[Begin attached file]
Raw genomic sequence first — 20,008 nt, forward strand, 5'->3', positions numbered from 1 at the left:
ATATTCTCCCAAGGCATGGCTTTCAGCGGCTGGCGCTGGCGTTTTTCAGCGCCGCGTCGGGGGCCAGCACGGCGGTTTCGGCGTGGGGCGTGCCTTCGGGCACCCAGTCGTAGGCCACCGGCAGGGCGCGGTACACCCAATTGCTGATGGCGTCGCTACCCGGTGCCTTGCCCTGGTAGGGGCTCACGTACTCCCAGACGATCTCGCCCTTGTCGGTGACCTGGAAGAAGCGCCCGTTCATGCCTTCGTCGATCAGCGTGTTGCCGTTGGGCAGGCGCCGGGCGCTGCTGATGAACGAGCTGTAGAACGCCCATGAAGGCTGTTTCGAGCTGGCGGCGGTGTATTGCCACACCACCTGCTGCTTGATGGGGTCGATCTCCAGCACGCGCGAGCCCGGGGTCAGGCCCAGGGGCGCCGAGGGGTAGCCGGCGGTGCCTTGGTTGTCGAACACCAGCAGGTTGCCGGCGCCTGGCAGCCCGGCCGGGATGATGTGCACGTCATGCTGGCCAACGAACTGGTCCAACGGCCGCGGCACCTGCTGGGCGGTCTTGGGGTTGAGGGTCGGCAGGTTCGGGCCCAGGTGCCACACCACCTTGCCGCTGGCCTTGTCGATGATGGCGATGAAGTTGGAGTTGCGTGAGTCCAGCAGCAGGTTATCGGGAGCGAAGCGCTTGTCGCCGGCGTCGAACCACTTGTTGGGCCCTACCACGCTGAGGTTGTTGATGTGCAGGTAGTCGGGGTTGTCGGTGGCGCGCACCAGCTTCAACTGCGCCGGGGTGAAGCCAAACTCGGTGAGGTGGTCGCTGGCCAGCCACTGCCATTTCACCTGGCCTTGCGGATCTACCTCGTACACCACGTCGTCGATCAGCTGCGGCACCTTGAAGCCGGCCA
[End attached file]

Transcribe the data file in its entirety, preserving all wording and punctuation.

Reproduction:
Raw genomic sequence first — 20,008 nt, forward strand, 5'->3', positions numbered from 1 at the left:
ATATTCTCCCAAGGCATGGCTTTCAGCGGCTGGCGCTGGCGTTTTTCAGCGCCGCGTCGGGGGCCAGCACGGCGGTTTCGGCGTGGGGCGTGCCTTCGGGCACCCAGTCGTAGGCCACCGGCAGGGCGCGGTACACCCAATTGCTGATGGCGTCGCTACCCGGTGCCTTGCCCTGGTAGGGGCTCACGTACTCCCAGACGATCTCGCCCTTGTCGGTGACCTGGAAGAAGCGCCCGTTCATGCCTTCGTCGATCAGCGTGTTGCCGTTGGGCAGGCGCCGGGCGCTGCTGATGAACGAGCTGTAGAACGCCCATGAAGGCTGTTTCGAGCTGGCGGCGGTGTATTGCCACACCACCTGCTGCTTGATGGGGTCGATCTCCAGCACGCGCGAGCCCGGGGTCAGGCCCAGGGGCGCCGAGGGGTAGCCGGCGGTGCCTTGGTTGTCGAACACCAGCAGGTTGCCGGCGCCTGGCAGCCCGGCCGGGATGATGTGCACGTCATGCTGGCCAACGAACTGGTCCAACGGCCGCGGCACCTGCTGGGCGGTCTTGGGGTTGAGGGTCGGCAGGTTCGGGCCCAGGTGCCACACCACCTTGCCGCTGGCCTTGTCGATGATGGCGATGAAGTTGGAGTTGCGTGAGTCCAGCAGCAGGTTATCGGGAGCGAAGCGCTTGTCGCCGGCGTCGAACCACTTGTTGGGCCCTACCACGCTGAGGTTGTTGATGTGCAGGTAGTCGGGGTTGTCGGTGGCGCGCACCAGCTTCAACTGCGCCGGGGTGAAGCCAAACTCGGTGAGGTGGTCGCTGGCCAGCCACTGCCATTTCACCTGGCCTTGCGGATCTACCTCGTACACCACGTCGTCGATCAGCTGCGGCACCTTGAAGCCGGCCA